MARISSA: The way you hear yourself in your head is different from how everybody else hears you, so I take a video of myself and make sure I don’t have a nasal voice or that I’m singing off key. It was different when I was in The Secret Garden because I was singing with an English accent, and I’d have to sing “mahster” instead of “master.”

VCOS: And you had to do that with the whole script, didn’t you?

MARISSA: Yes. I kind of taught myself an English accent, but my mom helped me memorize my lines and so did some of the other cast members.

VCOS: You were double-cast in that show. Did you discuss how you played the role with the other person who played your character?

MARISSA: Yes. Her name was Lindsey and we talked often about it. If one of us missed a rehearsal, we’d go through the blocking and share with each other how we did it. We became really good friends.

VCOS: What did you learn from her?

MARISSA: Some things I got from her, but I also got something from someone who auditioned but didn’t get into the show. But I would take stuff from Lindsey and she would take stuff from me. But really, we are pure opposites and we did the character completely differently. But there was a lot of weight on our shoulders.

VCOS: Tell me how you go about doing an audition.

MARISSA: Well, I think that every second counts and our director, Ray Saar, made sure that every second we were at rehearsal and every second we were on stage was like an audition. When I walk into an audition, I just try to be very nice and don’t talk while other people are auditioning and I make sure to say thank you. I really enjoy auditions.

VCOS: Did you have something prepared or did he ask you to do something specific?

MARISSA: I auditioned and then got a callback for Mary Lennox along with eight other girls. Ray gave us a big stack of monologs, but we didn’t have to do most of them. But he gave us a few scenes, and since there were eight of us, a couple of us would do each scene. That callback was the best experience ever, because even if I didn’t get into the show, it was awesome.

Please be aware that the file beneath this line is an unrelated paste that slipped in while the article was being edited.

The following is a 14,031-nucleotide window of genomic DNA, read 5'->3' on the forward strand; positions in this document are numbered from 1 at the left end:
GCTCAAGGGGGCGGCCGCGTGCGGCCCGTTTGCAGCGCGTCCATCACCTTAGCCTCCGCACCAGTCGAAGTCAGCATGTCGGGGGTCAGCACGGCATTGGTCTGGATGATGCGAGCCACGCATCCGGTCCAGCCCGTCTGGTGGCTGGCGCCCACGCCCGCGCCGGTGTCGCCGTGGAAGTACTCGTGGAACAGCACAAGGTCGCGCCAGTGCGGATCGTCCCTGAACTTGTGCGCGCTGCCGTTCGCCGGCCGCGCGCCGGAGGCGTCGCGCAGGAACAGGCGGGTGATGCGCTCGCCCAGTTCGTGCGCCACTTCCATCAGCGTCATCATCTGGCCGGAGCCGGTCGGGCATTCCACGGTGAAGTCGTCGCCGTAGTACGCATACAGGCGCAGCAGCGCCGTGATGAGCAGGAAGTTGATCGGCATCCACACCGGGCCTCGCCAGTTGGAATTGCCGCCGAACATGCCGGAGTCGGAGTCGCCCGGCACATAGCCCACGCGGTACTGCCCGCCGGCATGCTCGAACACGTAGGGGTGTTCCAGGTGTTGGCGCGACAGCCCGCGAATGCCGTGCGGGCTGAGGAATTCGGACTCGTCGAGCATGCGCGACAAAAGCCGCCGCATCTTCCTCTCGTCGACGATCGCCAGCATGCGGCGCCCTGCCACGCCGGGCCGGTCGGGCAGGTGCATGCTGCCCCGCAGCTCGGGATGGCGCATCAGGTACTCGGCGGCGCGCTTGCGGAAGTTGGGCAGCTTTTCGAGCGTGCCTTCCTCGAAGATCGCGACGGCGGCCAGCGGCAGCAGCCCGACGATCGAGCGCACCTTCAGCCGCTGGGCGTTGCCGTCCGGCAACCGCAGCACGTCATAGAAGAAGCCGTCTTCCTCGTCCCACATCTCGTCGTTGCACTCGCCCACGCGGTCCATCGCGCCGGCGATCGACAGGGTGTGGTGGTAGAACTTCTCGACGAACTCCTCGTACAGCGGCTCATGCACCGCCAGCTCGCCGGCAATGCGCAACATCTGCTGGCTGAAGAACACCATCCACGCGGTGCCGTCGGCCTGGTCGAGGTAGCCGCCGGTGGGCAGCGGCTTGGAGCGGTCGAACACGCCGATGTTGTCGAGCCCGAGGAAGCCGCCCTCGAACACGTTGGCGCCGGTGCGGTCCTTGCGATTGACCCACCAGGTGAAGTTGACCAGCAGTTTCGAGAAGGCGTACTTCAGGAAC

VCOS: I hear the same thing from grownups who know when they’ve done the best they could do.

MARISSA: I was thinking that I wasn’t going to get into the show because it’s supposed to be for sixth graders and up.

VCOS: What other roles would you like to play?

MARISSA: I accomplished one of my goals when I was Belle in Beauty and the Beast last summer. But I really want to play Jasmine in Aladdin and Alice in Alice in Wonderland.

VCOS: Have you done much community theater?

MARISSA: I’ve been doing more community theater than in school and this next year, we’re doing Shrek and I’ll be playing Fiona. Last year we did Annie and I was Grace Farrell. The year before we did The Wizard of Oz and I was a little Munchkin in that. And just a while ago, I was a Munchkin again in The Wizard of Oz in Young Artists Ensemble.

VCOS: What do you think about acting on television or movies?

MARISSA: That would be nice. I’m really fine with either, but I’m hoping for Broadway eventually. I have very big dreams.


Look for Marissa Margolis’ appearance in Shrek from June 3-5 at Westlake Elementary School. Marissa will also be singing with the Sedalia Ragtime Orchestra on July 10 at the Old Town Music Hall in El Segundo and August 7 at the Thousand Oaks Library.